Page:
Parents in South Korea not obliged to look after adult children, top court rules
Adult son took his father to court demanding he pay for his studies in the US
By Chyung Eun-ju and Park Si-soo
Parents do not have custodial duties for adult child, South Korea’s top court has ruled.
The Supreme Court set the rule with a case in which an adult son filed a suit against his divorced father, demanding he cover the cost of studying in the United States.
The court rejected the claim, stating that the father was not obliged to look after his adult child.
The father-son dispute dates back to 2010 when the father’s second son fled to the U.S. at age 15 for study, without his father’s consent. The father refused to support the son there, including school tuition and other living costs.
The parents divorced shortly afterward, with the mother given custody and the father obliged to support their basic life.
In 2016, the son filed a suit against the father, demanding that he pay 140 million won (US$123,000) to cover tuition and living costs at a prestigious university to which he was admitted in 2014.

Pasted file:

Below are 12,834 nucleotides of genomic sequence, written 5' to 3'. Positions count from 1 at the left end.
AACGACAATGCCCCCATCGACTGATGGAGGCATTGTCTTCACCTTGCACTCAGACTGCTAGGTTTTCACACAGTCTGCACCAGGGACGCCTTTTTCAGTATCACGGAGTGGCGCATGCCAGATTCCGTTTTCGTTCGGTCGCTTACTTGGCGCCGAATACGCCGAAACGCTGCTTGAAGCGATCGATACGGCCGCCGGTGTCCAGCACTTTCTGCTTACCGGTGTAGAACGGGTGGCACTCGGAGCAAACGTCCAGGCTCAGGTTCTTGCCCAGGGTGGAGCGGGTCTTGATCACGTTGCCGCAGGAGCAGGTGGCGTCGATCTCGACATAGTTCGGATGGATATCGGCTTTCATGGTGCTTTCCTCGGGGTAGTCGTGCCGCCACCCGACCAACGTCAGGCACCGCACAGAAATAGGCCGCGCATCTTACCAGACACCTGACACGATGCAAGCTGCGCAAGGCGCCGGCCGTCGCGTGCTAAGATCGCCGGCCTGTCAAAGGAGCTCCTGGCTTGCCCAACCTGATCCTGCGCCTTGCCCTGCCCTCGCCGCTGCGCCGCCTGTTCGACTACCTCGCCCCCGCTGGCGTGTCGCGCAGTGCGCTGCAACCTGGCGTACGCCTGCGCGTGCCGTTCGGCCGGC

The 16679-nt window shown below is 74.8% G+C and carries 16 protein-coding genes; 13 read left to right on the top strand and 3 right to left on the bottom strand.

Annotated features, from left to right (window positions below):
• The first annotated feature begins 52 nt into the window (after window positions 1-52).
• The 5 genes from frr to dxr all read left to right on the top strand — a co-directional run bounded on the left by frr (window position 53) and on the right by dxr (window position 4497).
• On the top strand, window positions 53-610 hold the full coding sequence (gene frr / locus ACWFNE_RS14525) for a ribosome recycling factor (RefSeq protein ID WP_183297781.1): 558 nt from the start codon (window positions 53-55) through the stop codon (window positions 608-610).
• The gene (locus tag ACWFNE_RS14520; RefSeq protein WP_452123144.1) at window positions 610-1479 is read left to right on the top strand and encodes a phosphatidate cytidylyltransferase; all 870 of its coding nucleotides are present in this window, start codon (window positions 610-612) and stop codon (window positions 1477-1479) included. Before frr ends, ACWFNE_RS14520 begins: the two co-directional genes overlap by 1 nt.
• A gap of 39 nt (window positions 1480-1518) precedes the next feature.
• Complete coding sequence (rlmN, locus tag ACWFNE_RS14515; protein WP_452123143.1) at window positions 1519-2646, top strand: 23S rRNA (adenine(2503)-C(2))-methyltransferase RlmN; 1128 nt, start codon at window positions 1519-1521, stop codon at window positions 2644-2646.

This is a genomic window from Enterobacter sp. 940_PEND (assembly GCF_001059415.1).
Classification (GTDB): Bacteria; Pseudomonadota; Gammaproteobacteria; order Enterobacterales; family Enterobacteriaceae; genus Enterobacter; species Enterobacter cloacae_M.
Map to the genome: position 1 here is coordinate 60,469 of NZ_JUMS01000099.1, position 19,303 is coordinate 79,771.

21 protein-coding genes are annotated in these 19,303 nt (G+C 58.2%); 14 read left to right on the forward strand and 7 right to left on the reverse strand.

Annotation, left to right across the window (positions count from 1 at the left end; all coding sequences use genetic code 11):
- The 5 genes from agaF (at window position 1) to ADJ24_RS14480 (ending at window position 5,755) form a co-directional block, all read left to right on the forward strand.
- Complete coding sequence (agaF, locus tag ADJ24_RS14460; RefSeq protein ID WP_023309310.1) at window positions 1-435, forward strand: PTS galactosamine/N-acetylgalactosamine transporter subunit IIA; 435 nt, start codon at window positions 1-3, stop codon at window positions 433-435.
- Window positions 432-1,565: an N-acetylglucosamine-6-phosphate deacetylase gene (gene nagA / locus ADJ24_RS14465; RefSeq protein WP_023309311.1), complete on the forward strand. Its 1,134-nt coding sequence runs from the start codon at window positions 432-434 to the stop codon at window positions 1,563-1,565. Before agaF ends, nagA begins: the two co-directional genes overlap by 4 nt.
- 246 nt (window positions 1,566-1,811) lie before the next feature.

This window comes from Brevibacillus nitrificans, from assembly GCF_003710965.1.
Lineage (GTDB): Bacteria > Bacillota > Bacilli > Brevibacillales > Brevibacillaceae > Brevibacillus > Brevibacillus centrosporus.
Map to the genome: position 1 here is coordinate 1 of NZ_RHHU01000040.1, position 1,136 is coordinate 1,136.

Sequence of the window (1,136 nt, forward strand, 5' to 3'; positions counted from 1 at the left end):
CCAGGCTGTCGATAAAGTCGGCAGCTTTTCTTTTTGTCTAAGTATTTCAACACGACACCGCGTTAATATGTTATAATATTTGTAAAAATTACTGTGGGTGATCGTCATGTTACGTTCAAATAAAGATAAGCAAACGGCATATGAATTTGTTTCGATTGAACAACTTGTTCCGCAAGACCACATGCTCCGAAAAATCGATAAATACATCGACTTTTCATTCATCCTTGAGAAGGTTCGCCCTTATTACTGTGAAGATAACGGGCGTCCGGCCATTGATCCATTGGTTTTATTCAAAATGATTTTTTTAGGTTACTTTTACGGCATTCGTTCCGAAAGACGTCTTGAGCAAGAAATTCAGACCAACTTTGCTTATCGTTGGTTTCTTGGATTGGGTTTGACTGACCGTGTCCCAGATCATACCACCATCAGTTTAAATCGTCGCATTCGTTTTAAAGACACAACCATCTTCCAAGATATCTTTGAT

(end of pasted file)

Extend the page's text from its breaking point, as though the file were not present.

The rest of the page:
The son claimed his father was obliged to support him financially because “an increasing number of children make their living with money from their parents.”
He referred to favourable verdicts made in Japan, the U.S., the U.K. and Italy.
A provincial court ruled in favour of the father and an appellate court upheld the decision.
“The parent has the duty to support the adult child only when the parent is financially capable and the parent’s suspension of support would risk plunging the child into a state of poverty,” the Supreme Court ruled.
“Tuition fees are not part of basic living costs, so the son cannot legally request the father’s help to cover them.”